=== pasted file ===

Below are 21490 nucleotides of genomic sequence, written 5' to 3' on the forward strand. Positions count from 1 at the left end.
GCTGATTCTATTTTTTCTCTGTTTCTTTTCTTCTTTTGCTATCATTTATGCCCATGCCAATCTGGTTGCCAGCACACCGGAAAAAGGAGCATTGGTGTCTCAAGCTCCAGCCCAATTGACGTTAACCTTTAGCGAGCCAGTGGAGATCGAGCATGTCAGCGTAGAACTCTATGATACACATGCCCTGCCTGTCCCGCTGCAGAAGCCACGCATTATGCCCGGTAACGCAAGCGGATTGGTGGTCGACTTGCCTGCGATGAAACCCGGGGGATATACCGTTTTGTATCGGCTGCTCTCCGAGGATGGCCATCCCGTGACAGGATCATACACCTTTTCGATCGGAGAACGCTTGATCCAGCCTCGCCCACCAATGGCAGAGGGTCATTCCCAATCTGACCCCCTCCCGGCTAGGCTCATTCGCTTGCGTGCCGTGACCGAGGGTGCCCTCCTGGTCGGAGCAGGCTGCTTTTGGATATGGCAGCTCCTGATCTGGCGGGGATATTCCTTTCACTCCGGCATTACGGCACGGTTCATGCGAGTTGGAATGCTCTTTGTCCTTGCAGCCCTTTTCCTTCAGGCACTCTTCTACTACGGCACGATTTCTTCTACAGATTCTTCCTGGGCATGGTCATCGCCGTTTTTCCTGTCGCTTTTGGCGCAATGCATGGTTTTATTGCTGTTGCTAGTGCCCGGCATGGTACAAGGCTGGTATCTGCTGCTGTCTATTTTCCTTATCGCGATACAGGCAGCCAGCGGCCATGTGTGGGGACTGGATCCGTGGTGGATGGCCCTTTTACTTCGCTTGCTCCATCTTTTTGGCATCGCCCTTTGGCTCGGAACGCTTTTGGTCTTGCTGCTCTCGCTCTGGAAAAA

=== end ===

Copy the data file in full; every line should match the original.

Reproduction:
Below are 21490 nucleotides of genomic sequence, written 5' to 3' on the forward strand. Positions count from 1 at the left end.
GCTGATTCTATTTTTTCTCTGTTTCTTTTCTTCTTTTGCTATCATTTATGCCCATGCCAATCTGGTTGCCAGCACACCGGAAAAAGGAGCATTGGTGTCTCAAGCTCCAGCCCAATTGACGTTAACCTTTAGCGAGCCAGTGGAGATCGAGCATGTCAGCGTAGAACTCTATGATACACATGCCCTGCCTGTCCCGCTGCAGAAGCCACGCATTATGCCCGGTAACGCAAGCGGATTGGTGGTCGACTTGCCTGCGATGAAACCCGGGGGATATACCGTTTTGTATCGGCTGCTCTCCGAGGATGGCCATCCCGTGACAGGATCATACACCTTTTCGATCGGAGAACGCTTGATCCAGCCTCGCCCACCAATGGCAGAGGGTCATTCCCAATCTGACCCCCTCCCGGCTAGGCTCATTCGCTTGCGTGCCGTGACCGAGGGTGCCCTCCTGGTCGGAGCAGGCTGCTTTTGGATATGGCAGCTCCTGATCTGGCGGGGATATTCCTTTCACTCCGGCATTACGGCACGGTTCATGCGAGTTGGAATGCTCTTTGTCCTTGCAGCCCTTTTCCTTCAGGCACTCTTCTACTACGGCACGATTTCTTCTACAGATTCTTCCTGGGCATGGTCATCGCCGTTTTTCCTGTCGCTTTTGGCGCAATGCATGGTTTTATTGCTGTTGCTAGTGCCCGGCATGGTACAAGGCTGGTATCTGCTGCTGTCTATTTTCCTTATCGCGATACAGGCAGCCAGCGGCCATGTGTGGGGACTGGATCCGTGGTGGATGGCCCTTTTACTTCGCTTGCTCCATCTTTTTGGCATCGCCCTTTGGCTCGGAACGCTTTTGGTCTTGCTGCTCTCGCTCTGGAAAAA